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Sonic Wins Boat of the Year at 2009 Anguilla August Regatta

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In the 1950s and 60s when there was a labor shortage in the Dominican Republic, men from Anguilla sailed there to cut cane. When their work ended, the Anguillan sloops would race back home. On the shores of Sandy Ground women, friends and family would cheer from the shore as the first boat arrived.

So began the island’s love for a sailing race. Today, communities sponsor boats, creating a healthy competition among the villages. Anguilla celebrated their annual August Regatta back to back with its 2009 Summer Carnival July 29 to August 9.

The August races featured 13 Class A boats, all 27 feet in length. There were 11 Class B boats, 23 feet in length. One boat from St. Maarten, Perfect Timing, was sailing in the Class B races. Each boat has 11 to 18 crew members on board.

David Hodge from South Hill is the boat builder for two Class A boats, Miss Anguilla and Sonic. Hodge states it takes eight to 10 weeks to craft and finish a boat. The cost is about US$28,000, mostly funded by members of each village. Hodge was confident his boats would prevail in the races; he said, “I made these two boats, so know they can win. It’s up to the captain now.”

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August Monday’s race was plagued with some boat carnage. The race starting out of Sandy Ground went out into open sea past the island as winds were gusting, sometimes up to 18 knots. UFO and Real Deal both broke their masts, creating great setbacks for each team. Sonic won that race with a long lead. The after-party was quite the scene on Sandy Ground, lasting well into the early morning hours.

On August Tuesday, the Island Harbour Race met 14 foot seas near Shoal Bay East. During the race, De Shan tragically sank during an accident, dashing their hopes for a win. De Tree took the lead, winning the day’s race.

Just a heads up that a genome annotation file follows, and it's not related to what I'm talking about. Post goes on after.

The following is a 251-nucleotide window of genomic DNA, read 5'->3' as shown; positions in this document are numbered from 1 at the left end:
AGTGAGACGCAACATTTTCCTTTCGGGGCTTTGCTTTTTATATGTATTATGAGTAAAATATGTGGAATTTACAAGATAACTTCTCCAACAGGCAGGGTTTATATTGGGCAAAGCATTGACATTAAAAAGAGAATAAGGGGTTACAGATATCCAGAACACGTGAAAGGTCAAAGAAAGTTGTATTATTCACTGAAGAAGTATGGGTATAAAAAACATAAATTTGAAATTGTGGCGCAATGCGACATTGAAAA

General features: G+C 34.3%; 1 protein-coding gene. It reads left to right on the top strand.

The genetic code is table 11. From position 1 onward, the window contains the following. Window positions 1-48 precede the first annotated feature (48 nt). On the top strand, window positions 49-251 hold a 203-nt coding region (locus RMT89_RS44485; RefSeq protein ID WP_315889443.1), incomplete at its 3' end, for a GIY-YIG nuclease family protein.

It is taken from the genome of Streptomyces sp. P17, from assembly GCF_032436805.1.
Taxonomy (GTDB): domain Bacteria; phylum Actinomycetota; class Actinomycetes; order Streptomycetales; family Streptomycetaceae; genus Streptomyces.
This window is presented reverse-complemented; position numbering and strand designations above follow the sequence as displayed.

August Thursday’s race was the most anticipated. The boats met at Meads Bay and sailed into open sea. Winds averaged 14 knots and seas were flat, making for perfect race conditions. As the boats came close to the finish near the spectator-lined beach it was a close race. Tactical strategy brought Bluebird in first, then De Tree, and finally Sonic.

Rawles Hazell, the ballast on Bluebird said, “We had stiff competition, but our captain Devon Daniel brought us to victory.” Daniel is the grandson of Egbert Connor, one of the first boat builders on island. Bluebird is from South Hill and has seven crew members under the age of 16 years.

During the Thursday race, De Tree was disqualified because they did not honor a “Hard Lee” call from Sonic, and Miss Anguilla moved up to third place. In the Class B races Thursday, Legal Rights from Island Harbour broke their tiller. Derni Gomes, the captain, was exhausted from the races but proud of his team. “We worked hard and will keep trying to come up on top,” he said.

The Boat of the Year for 2009 was Sonic. Crew member Bryan Richardson was confident beforehand that his team could outlast the rest and prevail: “We have been training hard and are ready to win the races. There are some good boats here but we hope to win.” Sonic went on to place in the top three for each August race and earned their well deserved title of Boat of the Year, based on points earned the entire sailing season from March to August.

Racing came to a close and Carnival winded down after a week of music, sailing and celebration. The local pride in Anguilla’s sailing culture is strong and filled with competition, determination and honor. This sailing community embraces a multigenerational sport that brings the entire island—sons, fathers and grandfathers—together to celebrate their passion, the sea.

Ann Phelan, owner of Caribbean Wind & Sun Vacations, specializes in Caribbean dive and windsurf vacations. ann@antiguacaribbean.com

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